A key success factor for these entrepreneurs is their status as life-long learners. As Tom Peters tweeted over the weekend: "Came to agreement with very senior team that one of 2 or 3 most important traits in a senior exec is childlike compulsive curiosity." In other words, the most successful entrepreneurs love to learn, and they especially love to learn from their SMEs.
These go-getters are clearly secure about their own accomplishments and their roles as business owners and leaders, so feeling threatened by say, an Accounting SME or a Logistics SME they hire (whether they're an employee, a consultant, or a temp-to-perm SME), to bring structure and consistency into their business isn't even on their radar. Their hunt is to build the team that's going to make their business successful and grow.
Unfortunately, this model is not yet consistently endemic to the employee-leadership paradigm, e.g. non-owner managers and leaders who hire employees. And they didn't start the fire, frankly. Most organizational performance / compensation paradigms still reward just individual performance, not the badly needed manager-employee team and/or organizational performance incentives. In other words, most managers are still held accountable just for their own performance, which creates an inbred culture of finger-pointing at subordinates and ultimately, abstaining from accountability to the performance of the organization as a whole.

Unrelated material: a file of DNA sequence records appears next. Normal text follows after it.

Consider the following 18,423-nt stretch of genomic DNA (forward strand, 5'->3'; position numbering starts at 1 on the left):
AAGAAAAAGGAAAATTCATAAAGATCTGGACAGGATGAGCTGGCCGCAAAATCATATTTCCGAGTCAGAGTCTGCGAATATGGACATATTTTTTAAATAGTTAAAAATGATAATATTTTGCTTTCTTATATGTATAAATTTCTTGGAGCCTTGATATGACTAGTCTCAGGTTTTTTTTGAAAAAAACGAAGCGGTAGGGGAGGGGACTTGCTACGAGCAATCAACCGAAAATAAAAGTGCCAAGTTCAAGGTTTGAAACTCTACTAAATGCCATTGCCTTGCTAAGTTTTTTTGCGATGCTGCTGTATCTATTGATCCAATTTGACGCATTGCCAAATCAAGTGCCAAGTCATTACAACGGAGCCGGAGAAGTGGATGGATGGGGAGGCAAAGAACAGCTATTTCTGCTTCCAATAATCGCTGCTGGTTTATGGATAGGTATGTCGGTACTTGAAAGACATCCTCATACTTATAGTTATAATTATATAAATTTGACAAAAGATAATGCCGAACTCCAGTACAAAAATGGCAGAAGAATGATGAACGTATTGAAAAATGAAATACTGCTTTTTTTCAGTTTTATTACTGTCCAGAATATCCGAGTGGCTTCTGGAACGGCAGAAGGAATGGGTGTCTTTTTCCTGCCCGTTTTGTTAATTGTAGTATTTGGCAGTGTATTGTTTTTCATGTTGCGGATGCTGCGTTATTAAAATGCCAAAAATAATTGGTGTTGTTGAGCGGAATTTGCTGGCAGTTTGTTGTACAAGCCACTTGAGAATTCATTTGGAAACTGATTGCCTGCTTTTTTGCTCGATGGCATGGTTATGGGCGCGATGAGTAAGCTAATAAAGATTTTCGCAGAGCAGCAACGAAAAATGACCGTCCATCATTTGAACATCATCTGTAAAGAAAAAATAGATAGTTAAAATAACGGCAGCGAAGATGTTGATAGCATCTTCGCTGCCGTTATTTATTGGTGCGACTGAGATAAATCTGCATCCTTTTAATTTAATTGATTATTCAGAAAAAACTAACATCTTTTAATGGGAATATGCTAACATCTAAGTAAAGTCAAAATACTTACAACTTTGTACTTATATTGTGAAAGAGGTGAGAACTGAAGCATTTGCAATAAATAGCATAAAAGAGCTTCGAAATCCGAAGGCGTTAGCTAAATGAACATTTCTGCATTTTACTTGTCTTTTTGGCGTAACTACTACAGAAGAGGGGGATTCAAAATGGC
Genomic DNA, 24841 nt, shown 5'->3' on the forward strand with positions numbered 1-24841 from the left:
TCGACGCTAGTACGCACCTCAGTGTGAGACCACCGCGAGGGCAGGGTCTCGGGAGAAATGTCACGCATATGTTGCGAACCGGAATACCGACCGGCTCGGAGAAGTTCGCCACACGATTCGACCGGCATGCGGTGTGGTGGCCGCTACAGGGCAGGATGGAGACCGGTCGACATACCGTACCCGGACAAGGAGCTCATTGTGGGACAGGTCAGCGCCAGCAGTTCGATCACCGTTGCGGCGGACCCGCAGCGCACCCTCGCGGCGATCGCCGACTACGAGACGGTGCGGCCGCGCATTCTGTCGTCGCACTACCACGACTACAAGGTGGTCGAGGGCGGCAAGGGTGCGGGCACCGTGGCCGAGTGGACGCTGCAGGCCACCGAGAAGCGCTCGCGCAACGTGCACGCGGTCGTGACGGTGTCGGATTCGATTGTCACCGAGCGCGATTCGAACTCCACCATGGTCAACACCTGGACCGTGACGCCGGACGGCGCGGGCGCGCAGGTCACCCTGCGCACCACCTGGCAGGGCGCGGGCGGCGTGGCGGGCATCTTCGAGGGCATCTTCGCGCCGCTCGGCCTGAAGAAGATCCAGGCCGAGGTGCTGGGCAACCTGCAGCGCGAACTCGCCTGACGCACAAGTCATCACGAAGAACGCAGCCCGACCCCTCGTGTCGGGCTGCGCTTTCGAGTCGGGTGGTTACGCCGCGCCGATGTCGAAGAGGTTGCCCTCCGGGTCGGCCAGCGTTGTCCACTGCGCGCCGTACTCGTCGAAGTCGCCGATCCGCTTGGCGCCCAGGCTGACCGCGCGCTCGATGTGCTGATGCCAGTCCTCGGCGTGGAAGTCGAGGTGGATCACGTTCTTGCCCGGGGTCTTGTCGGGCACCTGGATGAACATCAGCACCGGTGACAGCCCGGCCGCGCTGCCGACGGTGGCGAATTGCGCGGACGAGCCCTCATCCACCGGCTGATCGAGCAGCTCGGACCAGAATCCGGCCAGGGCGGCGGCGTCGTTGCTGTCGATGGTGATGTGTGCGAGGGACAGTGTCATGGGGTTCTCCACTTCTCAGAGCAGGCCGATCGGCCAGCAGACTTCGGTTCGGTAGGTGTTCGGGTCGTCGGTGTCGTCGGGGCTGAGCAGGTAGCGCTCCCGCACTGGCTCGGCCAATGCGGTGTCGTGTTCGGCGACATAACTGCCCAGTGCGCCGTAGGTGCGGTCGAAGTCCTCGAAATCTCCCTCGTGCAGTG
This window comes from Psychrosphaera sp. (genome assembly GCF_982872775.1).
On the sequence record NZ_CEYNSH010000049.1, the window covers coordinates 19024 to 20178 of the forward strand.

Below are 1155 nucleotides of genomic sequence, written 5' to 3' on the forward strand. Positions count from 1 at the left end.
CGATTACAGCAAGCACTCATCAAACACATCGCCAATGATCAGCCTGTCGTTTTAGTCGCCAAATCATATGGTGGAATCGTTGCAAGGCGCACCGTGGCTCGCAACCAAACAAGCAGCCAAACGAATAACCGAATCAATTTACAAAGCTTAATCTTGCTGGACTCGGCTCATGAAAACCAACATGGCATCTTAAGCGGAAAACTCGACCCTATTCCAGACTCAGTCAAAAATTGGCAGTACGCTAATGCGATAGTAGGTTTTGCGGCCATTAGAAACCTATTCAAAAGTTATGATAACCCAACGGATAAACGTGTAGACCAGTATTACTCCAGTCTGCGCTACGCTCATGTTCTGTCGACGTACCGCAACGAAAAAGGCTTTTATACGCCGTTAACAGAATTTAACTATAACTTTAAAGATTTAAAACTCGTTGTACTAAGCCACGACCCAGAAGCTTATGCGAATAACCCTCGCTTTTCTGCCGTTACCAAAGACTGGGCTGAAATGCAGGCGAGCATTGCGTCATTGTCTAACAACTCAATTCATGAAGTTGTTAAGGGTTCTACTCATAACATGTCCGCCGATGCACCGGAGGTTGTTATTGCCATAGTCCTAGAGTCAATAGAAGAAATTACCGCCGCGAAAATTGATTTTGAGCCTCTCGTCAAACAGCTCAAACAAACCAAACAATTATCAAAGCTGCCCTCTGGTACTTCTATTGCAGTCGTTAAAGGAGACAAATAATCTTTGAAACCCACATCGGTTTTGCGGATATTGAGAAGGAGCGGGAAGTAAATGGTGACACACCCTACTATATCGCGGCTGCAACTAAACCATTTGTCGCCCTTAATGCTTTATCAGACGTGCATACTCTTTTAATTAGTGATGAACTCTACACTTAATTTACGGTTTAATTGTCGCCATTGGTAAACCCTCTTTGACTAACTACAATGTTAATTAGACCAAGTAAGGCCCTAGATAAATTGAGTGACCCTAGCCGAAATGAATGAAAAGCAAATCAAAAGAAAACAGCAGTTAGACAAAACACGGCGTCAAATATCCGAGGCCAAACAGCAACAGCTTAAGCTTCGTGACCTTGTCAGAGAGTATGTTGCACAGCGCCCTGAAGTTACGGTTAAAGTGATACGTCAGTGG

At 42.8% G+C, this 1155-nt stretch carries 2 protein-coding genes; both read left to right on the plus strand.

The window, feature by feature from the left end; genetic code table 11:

I have been lucky enough to have worked with a few non-owner employee managers who chose to put out the fire of that mediocre paradigm and hire SMEs who were smarter to support mutual and organizational success.
It was woven into the fabric of the GE culture. The manager who hired me into GE saw me eventually becoming the head of GE Public Relations. "You're a mini-Joyce," Chuck would often say to me. Chuck's prediction did not come true, but I always appreciated his faith in my abilities.
Another GE manager, Bill (who at this writing, is the best manager I've experienced in my career), firmly believed that the success of his employees equaled his success. And as I mentioned in an earlier blog post lifting up Bill's leadership qualities: instead of keeping me in position to ensure that his work got done, his goal was to get me promoted: the merit badge of a manager's / mentor's success. And he did, pushing me to a promotion at another business unit, even though I wanted to stay in my job, as a member of his team. But he was right, as usual.
Consequently, I seized the opportunity to pay it forward when I was in a similar leadership role. When the time came for me to hire a Recruiting Manager, I hired Alison, who is an AIRS-trained recruiting maven and SME. A great deal of my knowledge base as a Recruiting SME is thanks to what I learned from Alison. I'm happy to report that Alison subsequently followed her entrepreneurial bliss as the owner of her own successful recruiting firm.